In the lead up to our current theme I did a lot of reading around leadership in the GLAM sector. Most of what I found was about the gender imbalance in directorships in the United States and the UK, which is a rather narrow focus right? I found it difficult to be inspired by a lot of what was being written for a couple of reasons.
Firstly, I found nothing about the domestic scene even though there is a large percentage of women in charge of many of Aotearoa’s major galleries. Secondly, most of the writing focused on gender as the foremost issue of diversity and would only rarely venture into race. Lastly, gender was positioned as this burden to be overcome and never as a unifying force that can empower women to the top. What this meant is that, for me, the articles didn’t address what I consider to be a crucial component of leadership: that it be aspirational.
Aspirational leadership for me is seeing Māori in positions of power across the board, not only in ‘Māori roles’. It is in having the potential of (to paraphrase the ubiquitous and of-this-time catchphrase) a mediocre white male to reach the upper echelons.
As has been covered in the two pieces published to date, Elspeth and Naiomi have considered what it is to be a leader from the inside (as opposed to the top) and the value of diverse leadership. The pieces that we will be putting up today will look at proactive development of future leaders and projects that have led with ideas but rely on collaboration.
What I identify with in Elspeth’s piece is that having a good leader can mean that you are empowered with your own agency. The best managers I’ve had have done that: they’ve trusted and supported me to establish my own projects and they’ve had my back if I’ve needed it. As with Naiomi, I have a pinterest board of sorts in my mind where I am collating all the best aspects of managers I’ve had, and if I’m ever in a management position, it’s the perspective of the ‘managed’ that I want to remember and recreate.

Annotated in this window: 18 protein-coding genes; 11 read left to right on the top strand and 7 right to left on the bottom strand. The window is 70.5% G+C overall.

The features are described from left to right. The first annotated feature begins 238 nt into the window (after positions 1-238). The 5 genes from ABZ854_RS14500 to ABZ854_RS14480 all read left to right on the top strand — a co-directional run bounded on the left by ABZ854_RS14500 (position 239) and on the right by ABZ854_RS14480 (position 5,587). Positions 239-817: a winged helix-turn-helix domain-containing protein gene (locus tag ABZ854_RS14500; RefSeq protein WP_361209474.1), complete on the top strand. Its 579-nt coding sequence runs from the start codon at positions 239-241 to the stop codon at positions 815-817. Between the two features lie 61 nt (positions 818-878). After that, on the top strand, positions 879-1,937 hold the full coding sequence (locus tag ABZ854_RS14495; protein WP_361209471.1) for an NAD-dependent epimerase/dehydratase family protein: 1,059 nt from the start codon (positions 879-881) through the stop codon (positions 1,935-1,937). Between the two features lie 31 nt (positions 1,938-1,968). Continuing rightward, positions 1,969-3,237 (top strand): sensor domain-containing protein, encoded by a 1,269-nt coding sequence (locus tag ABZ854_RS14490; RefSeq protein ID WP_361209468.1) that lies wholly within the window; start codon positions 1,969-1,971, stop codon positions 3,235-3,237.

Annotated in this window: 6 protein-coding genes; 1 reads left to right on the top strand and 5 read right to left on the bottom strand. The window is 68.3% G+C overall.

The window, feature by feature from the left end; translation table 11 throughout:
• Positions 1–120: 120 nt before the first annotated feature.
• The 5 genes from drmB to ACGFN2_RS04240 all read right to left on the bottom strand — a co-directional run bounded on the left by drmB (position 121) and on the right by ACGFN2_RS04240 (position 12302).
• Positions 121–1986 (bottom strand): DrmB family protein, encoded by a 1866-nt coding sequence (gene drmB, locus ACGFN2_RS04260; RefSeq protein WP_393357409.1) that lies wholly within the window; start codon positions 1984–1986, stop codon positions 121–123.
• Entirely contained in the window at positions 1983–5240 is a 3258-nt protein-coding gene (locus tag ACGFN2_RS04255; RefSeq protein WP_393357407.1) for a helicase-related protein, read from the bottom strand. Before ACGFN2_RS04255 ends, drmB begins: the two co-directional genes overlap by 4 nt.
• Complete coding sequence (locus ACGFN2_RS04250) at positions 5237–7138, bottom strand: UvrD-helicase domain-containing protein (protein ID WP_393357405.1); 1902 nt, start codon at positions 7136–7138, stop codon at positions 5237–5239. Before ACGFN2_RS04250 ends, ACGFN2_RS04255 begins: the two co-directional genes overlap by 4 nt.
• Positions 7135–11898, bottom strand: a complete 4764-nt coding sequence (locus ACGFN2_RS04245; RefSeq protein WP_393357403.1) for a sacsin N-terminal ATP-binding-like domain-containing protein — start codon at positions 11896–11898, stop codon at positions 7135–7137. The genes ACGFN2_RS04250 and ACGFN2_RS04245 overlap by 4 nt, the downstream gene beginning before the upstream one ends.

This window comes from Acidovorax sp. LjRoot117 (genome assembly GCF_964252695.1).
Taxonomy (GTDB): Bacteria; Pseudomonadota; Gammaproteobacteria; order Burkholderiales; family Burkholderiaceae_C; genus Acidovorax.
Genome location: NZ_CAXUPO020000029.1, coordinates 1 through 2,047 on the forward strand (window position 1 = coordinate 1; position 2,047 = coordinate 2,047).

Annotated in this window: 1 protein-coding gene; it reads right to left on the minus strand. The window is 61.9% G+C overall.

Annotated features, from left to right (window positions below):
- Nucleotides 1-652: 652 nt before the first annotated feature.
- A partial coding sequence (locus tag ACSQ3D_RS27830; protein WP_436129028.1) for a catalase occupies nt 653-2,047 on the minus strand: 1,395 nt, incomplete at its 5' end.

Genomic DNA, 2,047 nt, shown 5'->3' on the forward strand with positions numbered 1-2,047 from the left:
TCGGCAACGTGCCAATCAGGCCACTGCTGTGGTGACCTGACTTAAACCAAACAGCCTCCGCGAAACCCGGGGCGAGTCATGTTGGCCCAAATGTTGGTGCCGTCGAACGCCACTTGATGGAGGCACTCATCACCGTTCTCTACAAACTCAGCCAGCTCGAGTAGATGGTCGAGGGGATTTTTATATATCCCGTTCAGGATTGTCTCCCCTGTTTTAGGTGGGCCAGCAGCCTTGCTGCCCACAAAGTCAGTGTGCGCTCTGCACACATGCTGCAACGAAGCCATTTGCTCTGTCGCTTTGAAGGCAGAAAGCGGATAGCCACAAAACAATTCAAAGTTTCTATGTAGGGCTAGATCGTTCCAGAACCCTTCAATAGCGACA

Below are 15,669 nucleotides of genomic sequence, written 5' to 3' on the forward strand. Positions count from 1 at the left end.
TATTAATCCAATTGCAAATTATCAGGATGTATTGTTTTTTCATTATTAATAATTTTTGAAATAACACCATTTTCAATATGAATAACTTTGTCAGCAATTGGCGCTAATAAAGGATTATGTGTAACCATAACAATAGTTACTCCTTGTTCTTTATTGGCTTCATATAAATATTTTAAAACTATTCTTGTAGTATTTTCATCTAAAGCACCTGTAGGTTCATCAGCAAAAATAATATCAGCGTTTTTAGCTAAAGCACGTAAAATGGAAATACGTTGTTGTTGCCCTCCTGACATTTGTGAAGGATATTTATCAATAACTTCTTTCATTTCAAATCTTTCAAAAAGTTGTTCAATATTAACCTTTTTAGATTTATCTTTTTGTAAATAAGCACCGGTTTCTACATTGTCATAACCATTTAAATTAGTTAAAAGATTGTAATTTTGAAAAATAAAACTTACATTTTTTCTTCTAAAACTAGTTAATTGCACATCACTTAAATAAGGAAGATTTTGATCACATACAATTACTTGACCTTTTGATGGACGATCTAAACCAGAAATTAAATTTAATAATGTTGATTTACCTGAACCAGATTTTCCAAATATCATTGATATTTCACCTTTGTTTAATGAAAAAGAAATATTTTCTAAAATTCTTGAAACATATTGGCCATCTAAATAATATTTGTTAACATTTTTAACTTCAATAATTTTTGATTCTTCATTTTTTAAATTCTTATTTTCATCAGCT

The title of this editorial comes from a book that was released by Huia Publishers in 2003 and one that I decided to re-read in light of this theme. In a similar vein to how the articles left me wanting in terms of intersectional leadership, this book left me wanting in terms of wahine Māori leadership: only one of the six interviewees is a woman. The criteria for how the leaders were chosen is outlined in the introduction with the acknowledgement that this would limit the amount of wahine Māori that could be chosen. I understand this point, but it is frustrating. If the criteria isn’t including enough wahine Māori, change the criteria.
What has heartened me about reading this book 14 years later is that I can think of so many wahine Māori who would fit the criteria today, and many more who wouldn’t but are still rangatira in their own right. We could change the criteria and be able to find a roopu of wahine across all ages, who operate on hapū, iwi, national levels who can be used as inspiration for everyone else.
The key whakaaro I want people to take away from this is that leadership can be more inclusive, it can be more diverse, we just need to change the criteria, and why the hell wouldn’t we? We’ve come a long way, there’s a fire in our pukus and it’s here to stay.